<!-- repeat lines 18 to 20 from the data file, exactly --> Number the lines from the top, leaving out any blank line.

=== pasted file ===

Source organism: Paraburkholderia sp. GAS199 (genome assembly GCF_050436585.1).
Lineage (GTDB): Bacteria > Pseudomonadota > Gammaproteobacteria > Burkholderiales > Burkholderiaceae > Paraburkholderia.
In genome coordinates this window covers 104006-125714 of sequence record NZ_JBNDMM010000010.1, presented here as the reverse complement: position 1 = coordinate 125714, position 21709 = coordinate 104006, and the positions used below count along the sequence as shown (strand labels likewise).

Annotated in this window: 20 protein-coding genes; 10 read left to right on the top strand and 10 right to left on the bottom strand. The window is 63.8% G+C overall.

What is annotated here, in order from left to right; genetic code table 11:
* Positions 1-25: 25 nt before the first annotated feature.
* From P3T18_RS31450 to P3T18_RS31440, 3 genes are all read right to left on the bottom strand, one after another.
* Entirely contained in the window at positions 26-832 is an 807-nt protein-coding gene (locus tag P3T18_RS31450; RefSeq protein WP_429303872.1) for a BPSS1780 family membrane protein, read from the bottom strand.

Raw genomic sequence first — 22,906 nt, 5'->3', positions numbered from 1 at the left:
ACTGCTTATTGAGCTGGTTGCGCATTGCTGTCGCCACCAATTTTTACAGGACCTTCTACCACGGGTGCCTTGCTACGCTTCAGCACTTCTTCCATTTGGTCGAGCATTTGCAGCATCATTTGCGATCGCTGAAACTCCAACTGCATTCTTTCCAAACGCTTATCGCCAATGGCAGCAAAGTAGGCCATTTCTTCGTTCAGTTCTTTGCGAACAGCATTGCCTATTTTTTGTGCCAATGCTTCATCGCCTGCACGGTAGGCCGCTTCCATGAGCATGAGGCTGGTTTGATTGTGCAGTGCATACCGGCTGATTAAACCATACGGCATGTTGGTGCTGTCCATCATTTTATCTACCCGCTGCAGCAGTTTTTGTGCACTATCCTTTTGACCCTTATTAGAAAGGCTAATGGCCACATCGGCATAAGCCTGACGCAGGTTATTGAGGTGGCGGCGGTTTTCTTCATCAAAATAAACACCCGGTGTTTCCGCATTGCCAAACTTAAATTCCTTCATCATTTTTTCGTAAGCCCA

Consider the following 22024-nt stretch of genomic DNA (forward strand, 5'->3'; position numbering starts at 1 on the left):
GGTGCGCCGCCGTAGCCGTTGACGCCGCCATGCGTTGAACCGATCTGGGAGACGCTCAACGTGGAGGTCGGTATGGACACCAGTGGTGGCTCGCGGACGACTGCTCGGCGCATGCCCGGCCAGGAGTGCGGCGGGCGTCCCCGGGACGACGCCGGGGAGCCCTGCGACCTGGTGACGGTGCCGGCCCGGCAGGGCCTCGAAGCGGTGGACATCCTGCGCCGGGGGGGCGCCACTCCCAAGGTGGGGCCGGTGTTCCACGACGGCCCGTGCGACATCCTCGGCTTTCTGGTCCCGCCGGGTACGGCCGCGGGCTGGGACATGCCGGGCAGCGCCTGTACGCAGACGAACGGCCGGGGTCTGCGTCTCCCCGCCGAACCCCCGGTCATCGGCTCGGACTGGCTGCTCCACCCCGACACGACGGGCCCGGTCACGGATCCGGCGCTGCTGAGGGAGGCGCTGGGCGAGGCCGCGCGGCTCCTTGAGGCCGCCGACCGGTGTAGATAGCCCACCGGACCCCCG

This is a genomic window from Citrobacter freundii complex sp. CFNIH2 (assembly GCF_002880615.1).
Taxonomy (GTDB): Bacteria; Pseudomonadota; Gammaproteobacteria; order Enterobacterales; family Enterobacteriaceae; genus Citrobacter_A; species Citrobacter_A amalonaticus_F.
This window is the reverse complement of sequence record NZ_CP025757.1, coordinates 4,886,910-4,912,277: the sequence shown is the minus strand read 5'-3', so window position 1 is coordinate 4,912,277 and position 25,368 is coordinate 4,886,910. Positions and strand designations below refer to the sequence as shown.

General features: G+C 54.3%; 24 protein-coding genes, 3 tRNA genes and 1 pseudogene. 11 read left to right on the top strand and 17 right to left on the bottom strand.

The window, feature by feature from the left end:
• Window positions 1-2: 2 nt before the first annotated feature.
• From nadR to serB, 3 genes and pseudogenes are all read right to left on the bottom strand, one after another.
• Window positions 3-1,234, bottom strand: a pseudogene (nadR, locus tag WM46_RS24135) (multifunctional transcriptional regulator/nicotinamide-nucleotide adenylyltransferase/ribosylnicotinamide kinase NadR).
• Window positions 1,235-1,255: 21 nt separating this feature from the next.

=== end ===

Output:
• Window positions 1-2: 2 nt before the first annotated feature.
• From nadR to serB, 3 genes and pseudogenes are all read right to left on the bottom strand, one after another.
• Window positions 3-1,234, bottom strand: a pseudogene (nadR, locus tag WM46_RS24135) (multifunctional transcriptional regulator/nicotinamide-nucleotide adenylyltransferase/ribosylnicotinamide kinase NadR).